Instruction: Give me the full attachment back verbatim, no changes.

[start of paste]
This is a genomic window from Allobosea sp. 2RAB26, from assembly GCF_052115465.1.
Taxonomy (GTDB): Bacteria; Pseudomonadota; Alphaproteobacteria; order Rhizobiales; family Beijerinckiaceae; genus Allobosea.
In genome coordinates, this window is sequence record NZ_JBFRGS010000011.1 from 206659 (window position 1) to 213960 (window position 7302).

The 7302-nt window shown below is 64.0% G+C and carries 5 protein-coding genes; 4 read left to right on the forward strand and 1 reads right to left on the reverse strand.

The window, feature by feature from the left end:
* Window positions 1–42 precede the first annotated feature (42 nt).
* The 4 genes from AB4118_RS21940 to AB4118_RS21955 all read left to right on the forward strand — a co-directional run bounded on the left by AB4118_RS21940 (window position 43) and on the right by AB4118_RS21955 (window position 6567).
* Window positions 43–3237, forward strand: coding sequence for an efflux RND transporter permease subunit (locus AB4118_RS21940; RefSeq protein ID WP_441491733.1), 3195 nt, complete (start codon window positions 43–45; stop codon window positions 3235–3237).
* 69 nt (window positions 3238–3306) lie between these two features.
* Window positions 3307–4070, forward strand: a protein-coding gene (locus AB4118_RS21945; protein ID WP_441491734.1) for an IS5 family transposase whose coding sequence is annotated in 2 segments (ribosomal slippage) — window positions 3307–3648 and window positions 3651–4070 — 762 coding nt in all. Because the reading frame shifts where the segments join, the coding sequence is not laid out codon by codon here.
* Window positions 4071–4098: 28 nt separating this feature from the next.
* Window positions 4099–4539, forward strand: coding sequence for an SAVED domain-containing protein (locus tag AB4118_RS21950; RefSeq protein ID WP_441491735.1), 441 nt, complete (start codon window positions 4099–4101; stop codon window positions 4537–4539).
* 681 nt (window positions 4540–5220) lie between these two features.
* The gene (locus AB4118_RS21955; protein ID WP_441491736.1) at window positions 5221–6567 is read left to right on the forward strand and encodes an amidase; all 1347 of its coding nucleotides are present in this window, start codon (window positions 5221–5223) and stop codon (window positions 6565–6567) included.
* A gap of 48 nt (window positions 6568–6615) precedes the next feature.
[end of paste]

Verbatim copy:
This is a genomic window from Allobosea sp. 2RAB26, from assembly GCF_052115465.1.
Taxonomy (GTDB): Bacteria; Pseudomonadota; Alphaproteobacteria; order Rhizobiales; family Beijerinckiaceae; genus Allobosea.
In genome coordinates, this window is sequence record NZ_JBFRGS010000011.1 from 206659 (window position 1) to 213960 (window position 7302).

The 7302-nt window shown below is 64.0% G+C and carries 5 protein-coding genes; 4 read left to right on the forward strand and 1 reads right to left on the reverse strand.

The window, feature by feature from the left end:
* Window positions 1–42 precede the first annotated feature (42 nt).
* The 4 genes from AB4118_RS21940 to AB4118_RS21955 all read left to right on the forward strand — a co-directional run bounded on the left by AB4118_RS21940 (window position 43) and on the right by AB4118_RS21955 (window position 6567).
* Window positions 43–3237, forward strand: coding sequence for an efflux RND transporter permease subunit (locus AB4118_RS21940; RefSeq protein ID WP_441491733.1), 3195 nt, complete (start codon window positions 43–45; stop codon window positions 3235–3237).
* 69 nt (window positions 3238–3306) lie between these two features.
* Window positions 3307–4070, forward strand: a protein-coding gene (locus AB4118_RS21945; protein ID WP_441491734.1) for an IS5 family transposase whose coding sequence is annotated in 2 segments (ribosomal slippage) — window positions 3307–3648 and window positions 3651–4070 — 762 coding nt in all. Because the reading frame shifts where the segments join, the coding sequence is not laid out codon by codon here.
* Window positions 4071–4098: 28 nt separating this feature from the next.
* Window positions 4099–4539, forward strand: coding sequence for an SAVED domain-containing protein (locus tag AB4118_RS21950; RefSeq protein ID WP_441491735.1), 441 nt, complete (start codon window positions 4099–4101; stop codon window positions 4537–4539).
* 681 nt (window positions 4540–5220) lie between these two features.
* The gene (locus AB4118_RS21955; protein ID WP_441491736.1) at window positions 5221–6567 is read left to right on the forward strand and encodes an amidase; all 1347 of its coding nucleotides are present in this window, start codon (window positions 5221–5223) and stop codon (window positions 6565–6567) included.
* A gap of 48 nt (window positions 6568–6615) precedes the next feature.